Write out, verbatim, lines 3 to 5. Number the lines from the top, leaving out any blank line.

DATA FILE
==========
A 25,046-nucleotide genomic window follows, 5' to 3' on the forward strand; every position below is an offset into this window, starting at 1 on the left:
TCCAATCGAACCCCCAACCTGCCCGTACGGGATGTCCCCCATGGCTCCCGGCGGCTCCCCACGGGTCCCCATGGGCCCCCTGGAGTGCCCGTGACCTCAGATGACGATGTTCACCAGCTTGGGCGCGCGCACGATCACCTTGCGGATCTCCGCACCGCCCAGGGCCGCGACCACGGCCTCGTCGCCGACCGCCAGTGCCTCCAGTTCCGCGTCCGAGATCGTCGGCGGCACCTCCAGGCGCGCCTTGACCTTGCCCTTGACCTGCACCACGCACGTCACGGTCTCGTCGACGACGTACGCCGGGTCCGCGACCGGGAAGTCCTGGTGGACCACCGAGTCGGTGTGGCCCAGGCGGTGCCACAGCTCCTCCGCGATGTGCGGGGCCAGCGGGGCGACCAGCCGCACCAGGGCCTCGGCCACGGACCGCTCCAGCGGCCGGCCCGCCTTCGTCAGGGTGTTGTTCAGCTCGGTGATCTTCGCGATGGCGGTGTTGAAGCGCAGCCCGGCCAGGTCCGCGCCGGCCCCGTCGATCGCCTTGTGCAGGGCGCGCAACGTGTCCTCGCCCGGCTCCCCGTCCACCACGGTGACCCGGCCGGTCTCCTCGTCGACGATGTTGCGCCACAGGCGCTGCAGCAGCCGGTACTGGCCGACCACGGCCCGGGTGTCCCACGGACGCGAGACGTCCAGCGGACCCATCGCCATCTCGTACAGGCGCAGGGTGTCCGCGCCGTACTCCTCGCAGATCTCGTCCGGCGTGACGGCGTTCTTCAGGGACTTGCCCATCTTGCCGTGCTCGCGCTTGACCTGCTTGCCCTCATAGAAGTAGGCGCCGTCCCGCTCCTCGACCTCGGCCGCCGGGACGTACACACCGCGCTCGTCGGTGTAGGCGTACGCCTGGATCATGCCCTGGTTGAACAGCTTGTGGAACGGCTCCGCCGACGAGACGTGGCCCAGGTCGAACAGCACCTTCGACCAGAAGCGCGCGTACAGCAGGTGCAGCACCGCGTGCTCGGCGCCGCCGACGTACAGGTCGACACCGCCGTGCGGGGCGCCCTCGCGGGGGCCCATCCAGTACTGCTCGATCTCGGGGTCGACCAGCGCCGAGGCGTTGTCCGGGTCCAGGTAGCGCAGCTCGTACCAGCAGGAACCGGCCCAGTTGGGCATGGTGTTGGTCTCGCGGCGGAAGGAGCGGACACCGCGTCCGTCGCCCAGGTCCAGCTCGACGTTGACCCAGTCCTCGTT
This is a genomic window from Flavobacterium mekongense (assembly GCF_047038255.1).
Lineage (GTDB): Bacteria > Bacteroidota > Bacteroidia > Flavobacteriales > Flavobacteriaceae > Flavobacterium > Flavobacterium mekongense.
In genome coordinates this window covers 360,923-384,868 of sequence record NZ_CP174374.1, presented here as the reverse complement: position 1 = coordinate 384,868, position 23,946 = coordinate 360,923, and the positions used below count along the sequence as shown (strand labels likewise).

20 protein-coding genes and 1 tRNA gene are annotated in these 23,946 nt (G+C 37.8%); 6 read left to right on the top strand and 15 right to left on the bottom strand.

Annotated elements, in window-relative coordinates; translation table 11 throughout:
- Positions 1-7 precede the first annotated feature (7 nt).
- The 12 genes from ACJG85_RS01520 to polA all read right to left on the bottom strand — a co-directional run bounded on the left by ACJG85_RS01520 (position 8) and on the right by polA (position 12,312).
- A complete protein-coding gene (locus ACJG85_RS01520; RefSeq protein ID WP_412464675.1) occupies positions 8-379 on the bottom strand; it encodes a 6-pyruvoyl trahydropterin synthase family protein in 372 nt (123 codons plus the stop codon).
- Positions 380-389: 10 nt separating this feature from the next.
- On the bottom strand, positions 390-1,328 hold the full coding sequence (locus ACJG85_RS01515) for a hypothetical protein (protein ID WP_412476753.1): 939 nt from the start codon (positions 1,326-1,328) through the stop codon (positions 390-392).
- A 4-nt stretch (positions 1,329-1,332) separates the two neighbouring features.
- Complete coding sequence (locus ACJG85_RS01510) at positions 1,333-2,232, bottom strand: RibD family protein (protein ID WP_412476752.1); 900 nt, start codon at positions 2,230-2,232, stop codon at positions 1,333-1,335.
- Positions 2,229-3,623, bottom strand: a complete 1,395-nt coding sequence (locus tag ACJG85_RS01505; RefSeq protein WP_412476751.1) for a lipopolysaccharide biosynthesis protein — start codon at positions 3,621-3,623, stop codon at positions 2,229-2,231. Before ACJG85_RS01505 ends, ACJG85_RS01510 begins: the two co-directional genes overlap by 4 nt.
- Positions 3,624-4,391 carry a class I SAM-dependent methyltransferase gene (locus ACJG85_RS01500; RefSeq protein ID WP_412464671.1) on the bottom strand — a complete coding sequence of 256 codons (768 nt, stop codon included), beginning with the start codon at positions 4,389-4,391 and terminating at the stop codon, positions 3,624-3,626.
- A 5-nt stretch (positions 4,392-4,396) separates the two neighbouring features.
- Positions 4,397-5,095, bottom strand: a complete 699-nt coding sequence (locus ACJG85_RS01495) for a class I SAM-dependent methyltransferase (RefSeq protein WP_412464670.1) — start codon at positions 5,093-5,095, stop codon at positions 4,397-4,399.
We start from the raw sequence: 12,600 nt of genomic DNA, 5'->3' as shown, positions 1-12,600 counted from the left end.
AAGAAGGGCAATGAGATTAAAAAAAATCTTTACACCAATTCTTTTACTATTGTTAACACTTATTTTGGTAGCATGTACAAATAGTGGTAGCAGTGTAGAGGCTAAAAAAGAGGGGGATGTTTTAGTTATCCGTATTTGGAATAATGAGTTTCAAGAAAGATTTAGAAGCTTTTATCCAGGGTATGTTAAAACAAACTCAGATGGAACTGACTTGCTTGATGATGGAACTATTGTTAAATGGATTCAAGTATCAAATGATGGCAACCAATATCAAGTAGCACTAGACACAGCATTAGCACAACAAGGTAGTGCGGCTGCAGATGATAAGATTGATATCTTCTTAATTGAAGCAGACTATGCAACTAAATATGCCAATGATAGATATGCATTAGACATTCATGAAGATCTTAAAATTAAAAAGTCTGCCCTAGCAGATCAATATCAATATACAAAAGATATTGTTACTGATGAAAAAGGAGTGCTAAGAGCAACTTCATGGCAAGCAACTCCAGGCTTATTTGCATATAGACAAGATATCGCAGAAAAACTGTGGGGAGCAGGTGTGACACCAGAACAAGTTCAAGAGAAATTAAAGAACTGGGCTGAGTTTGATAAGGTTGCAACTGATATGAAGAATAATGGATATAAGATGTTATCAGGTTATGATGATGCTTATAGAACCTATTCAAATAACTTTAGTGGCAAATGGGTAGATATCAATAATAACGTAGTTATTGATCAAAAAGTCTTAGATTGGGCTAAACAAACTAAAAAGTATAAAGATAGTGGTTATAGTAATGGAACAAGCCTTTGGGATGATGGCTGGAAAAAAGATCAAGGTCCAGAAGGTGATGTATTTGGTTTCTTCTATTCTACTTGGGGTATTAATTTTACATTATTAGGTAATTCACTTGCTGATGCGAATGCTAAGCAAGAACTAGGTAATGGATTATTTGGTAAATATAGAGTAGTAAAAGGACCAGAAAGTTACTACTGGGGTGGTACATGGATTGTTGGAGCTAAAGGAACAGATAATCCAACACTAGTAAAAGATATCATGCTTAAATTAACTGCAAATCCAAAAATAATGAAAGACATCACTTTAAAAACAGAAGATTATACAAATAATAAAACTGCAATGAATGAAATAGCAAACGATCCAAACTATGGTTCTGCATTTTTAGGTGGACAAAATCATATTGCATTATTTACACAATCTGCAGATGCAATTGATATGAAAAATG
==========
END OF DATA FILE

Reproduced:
This is a genomic window from Flavobacterium mekongense (assembly GCF_047038255.1).
Lineage (GTDB): Bacteria > Bacteroidota > Bacteroidia > Flavobacteriales > Flavobacteriaceae > Flavobacterium > Flavobacterium mekongense.
In genome coordinates this window covers 360,923-384,868 of sequence record NZ_CP174374.1, presented here as the reverse complement: position 1 = coordinate 384,868, position 23,946 = coordinate 360,923, and the positions used below count along the sequence as shown (strand labels likewise).